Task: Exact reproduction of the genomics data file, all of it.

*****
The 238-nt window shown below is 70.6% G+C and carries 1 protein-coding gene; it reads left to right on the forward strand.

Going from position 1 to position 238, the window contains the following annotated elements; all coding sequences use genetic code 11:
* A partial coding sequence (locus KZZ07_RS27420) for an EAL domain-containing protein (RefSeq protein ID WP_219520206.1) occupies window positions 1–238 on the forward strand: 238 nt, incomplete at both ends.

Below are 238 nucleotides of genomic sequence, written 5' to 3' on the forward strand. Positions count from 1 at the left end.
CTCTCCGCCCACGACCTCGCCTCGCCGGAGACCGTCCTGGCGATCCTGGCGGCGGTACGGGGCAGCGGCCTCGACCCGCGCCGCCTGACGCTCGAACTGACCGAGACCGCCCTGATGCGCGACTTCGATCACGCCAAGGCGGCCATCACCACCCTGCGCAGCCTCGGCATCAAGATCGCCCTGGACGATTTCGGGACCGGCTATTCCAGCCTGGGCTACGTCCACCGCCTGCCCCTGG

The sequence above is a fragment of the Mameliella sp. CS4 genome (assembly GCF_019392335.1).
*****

The 238-nt window shown below is 70.6% G+C and carries 1 protein-coding gene; it reads left to right on the forward strand.

Going from position 1 to position 238, the window contains the following annotated elements; all coding sequences use genetic code 11:
* A partial coding sequence (locus KZZ07_RS27420) for an EAL domain-containing protein (RefSeq protein ID WP_219520206.1) occupies window positions 1–238 on the forward strand: 238 nt, incomplete at both ends.

Below are 238 nucleotides of genomic sequence, written 5' to 3' on the forward strand. Positions count from 1 at the left end.
CTCTCCGCCCACGACCTCGCCTCGCCGGAGACCGTCCTGGCGATCCTGGCGGCGGTACGGGGCAGCGGCCTCGACCCGCGCCGCCTGACGCTCGAACTGACCGAGACCGCCCTGATGCGCGACTTCGATCACGCCAAGGCGGCCATCACCACCCTGCGCAGCCTCGGCATCAAGATCGCCCTGGACGATTTCGGGACCGGCTATTCCAGCCTGGGCTACGTCCACCGCCTGCCCCTGG

The sequence above is a fragment of the Mameliella sp. CS4 genome (assembly GCF_019392335.1).